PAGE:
• Fantasy Counterpart Culture: The Rigante are essentially very Scottish Celts (and later, simply Scottish). The series also features counterparts of Romans and Vikings as well as, in the chronologically later parts, Native Americans, Cavaliers and Roundheads.
  • Heroic Bastard: Bane the Bastard.
  • I Have Many Names: The Rigante have regular names like every other culture in the setting, but they also have Soul Names, names usually given to them based on unusual events witnessed on the day of their birth, the title of each book is the Soul Name of that book's main protagonist: Connavar - Sword in the Storm, Bane - Midnight Falcon, Kaelin Ring - Ravenheart, Gaise Macon - Stormrider.
  • I Have You Now, My Pretty: The series features a rather nasty version of this in which the hero's rather feisty love interest is imprisoned and repeatedly raped. By the time the hero finally manages to rescue her, she's suicidally depressed, is furious at the hero for not rescuing her earlier and at herself for needing to be rescued at all, and swears herself to a life of grim celibacy to overcome her shame. She seems to improve — a bit — as the series continues, with indications that although she'll never fully recover, she might at least be able put it behind her and get on with her life.
  • Keeping the Handicap: The Moidart refuses to use more than the bare essential treatments for his burn wounds for over twenty years as a means of punishing himself for his many misdeeds, including murdering his own wife for her adultery, voluntarily damning himself to an agonising existence. Their son Gaise later forcibly heals his burns in order to make him find another method of atonement.
  • Mama's Baby, Papa's Maybe: A large part of why the Moidart is so cold towards his son Gaise Macon for much of his life. Gaise's mother had an affair with the Moidart's hated enemy Lanovar Ring, Gaise Macon was then born with the same distinctive heterochromatic eyes that Lanovar has and the only reason the Moidart isn't sure that Gaise is Lanovar's son is because his own grandmother had the exact same distinctive eyes, meaning that was a small chance that Gaise was the Moidart's son. Gaise himself later learns of all this with the aid of Magic, which also allows him to learn that he is in fact the Moidart's biological son.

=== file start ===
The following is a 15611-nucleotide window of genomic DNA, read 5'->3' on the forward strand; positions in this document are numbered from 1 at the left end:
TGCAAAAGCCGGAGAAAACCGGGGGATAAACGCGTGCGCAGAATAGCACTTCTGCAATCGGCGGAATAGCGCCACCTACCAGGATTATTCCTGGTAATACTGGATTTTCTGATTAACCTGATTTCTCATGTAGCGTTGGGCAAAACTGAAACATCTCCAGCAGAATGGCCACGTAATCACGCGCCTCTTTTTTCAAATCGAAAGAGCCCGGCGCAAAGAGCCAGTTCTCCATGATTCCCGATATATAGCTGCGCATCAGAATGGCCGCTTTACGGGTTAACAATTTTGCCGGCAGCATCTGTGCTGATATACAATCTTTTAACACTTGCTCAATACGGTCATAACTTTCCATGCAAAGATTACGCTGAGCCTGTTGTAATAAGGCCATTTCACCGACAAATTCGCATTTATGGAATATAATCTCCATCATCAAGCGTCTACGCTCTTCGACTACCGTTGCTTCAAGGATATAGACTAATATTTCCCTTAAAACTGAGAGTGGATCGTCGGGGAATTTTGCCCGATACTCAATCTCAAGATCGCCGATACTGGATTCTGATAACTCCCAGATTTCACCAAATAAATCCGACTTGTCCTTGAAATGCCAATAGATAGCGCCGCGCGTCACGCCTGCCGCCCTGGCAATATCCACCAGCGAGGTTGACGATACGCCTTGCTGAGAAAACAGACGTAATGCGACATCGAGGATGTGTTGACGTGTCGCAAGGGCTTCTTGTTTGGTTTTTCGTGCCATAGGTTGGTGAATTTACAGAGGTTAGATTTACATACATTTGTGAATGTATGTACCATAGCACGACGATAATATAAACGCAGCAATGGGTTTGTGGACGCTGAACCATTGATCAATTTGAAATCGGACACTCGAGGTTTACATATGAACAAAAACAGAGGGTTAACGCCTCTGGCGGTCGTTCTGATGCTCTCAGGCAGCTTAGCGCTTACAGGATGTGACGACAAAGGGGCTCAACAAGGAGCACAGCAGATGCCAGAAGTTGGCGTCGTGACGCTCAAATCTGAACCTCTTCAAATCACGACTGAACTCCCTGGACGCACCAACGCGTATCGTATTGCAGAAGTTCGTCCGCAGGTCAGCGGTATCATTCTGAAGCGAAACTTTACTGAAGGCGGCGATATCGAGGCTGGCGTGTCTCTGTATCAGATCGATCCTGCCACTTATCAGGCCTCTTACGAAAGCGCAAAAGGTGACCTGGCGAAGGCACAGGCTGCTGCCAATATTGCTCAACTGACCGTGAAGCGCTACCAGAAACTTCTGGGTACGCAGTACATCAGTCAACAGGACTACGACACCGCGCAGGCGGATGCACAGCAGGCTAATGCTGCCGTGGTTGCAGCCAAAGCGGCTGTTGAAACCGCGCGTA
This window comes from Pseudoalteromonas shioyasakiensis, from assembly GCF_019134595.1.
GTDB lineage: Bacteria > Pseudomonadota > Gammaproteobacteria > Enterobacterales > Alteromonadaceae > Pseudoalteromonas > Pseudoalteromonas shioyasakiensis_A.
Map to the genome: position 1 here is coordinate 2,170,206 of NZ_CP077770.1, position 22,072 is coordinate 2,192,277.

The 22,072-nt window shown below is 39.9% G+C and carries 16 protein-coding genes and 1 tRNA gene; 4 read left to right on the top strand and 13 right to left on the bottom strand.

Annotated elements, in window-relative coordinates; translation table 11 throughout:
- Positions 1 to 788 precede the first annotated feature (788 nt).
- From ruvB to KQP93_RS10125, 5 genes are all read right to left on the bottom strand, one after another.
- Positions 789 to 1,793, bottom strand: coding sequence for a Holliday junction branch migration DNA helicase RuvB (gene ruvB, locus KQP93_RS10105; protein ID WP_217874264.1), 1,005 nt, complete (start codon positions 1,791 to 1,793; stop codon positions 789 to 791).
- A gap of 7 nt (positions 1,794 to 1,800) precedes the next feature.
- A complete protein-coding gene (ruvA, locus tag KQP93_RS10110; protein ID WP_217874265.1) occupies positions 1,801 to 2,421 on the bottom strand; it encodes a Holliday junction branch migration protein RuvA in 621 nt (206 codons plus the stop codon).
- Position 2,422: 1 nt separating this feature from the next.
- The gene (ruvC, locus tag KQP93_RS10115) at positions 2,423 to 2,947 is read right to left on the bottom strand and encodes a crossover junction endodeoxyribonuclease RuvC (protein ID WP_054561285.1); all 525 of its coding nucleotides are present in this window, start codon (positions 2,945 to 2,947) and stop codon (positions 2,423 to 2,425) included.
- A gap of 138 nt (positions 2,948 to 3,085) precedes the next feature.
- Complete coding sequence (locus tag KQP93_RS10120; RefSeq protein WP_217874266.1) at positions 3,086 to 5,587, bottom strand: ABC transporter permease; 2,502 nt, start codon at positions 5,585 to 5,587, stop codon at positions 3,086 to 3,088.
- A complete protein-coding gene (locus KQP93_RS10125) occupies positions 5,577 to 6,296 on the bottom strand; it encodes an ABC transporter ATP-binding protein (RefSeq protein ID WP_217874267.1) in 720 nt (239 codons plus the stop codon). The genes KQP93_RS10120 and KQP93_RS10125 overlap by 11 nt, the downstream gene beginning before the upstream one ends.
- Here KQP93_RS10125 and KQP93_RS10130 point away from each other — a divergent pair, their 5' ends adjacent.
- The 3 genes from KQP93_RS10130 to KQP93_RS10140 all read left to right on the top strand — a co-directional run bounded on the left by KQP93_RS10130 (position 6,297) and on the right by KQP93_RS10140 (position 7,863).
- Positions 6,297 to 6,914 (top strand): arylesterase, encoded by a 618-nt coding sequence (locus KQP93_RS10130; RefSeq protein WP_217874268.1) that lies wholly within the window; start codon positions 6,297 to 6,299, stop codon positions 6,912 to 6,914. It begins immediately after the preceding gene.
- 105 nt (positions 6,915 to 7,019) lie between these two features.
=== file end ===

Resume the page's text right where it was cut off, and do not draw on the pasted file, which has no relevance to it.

• The Magic Goes Away: A pervasive theme throughout the series — mystical beings weaken and die as human evils wash away magic from the Earth.
  • Mook Horror Show: Featuring Kaelin Ring.
  • Perspective Flip: After a fashion in the first two Rigante novels. Sword in the Storm focuses on Connavar and how he became a king, while Midnight Falcon follows the exploits of Connavar's estranged illegitimate son Bane; the differences in Connavar's portrayal are... rather stark.
  • Proud Warrior Race Guy: The Rigante.
  • Religion of Evil: Winterbourne's cult in Stormrider.
  • Rivals Team Up: In ''Stormrider", the Rigante are forced to work with their primary oppressor the Moidart to defeat an invasion from the much worse Lord Winterbourne.
  • Scarily Competent Tracker: Praxas in Sword in the Storm; less so by the time Midnight Falcon rolls around.
  • Shell-Shocked Veteran: Taybard Jaekel in the later Rigante novels. Also, Oranus in Midnight Falcon.
  • Sinister Scythe: Huntsekker has one as his signature weapon. It's a European-style scytheblade, but with a shortened hilt so it's wielded like a kama and worn like a sword.
  • Unstoppable Rage: Connavar has blacked out and killed everything in sight when put under severe stress.
  • You Can Barely Stand: Fiallach continues to kick ass literally until the moment of death, and certainly some time after the moment of mere fatal wounding.

Alternative Title(s): Ravenheart, Sword In The Storm, Stormrider, Midnight Falcon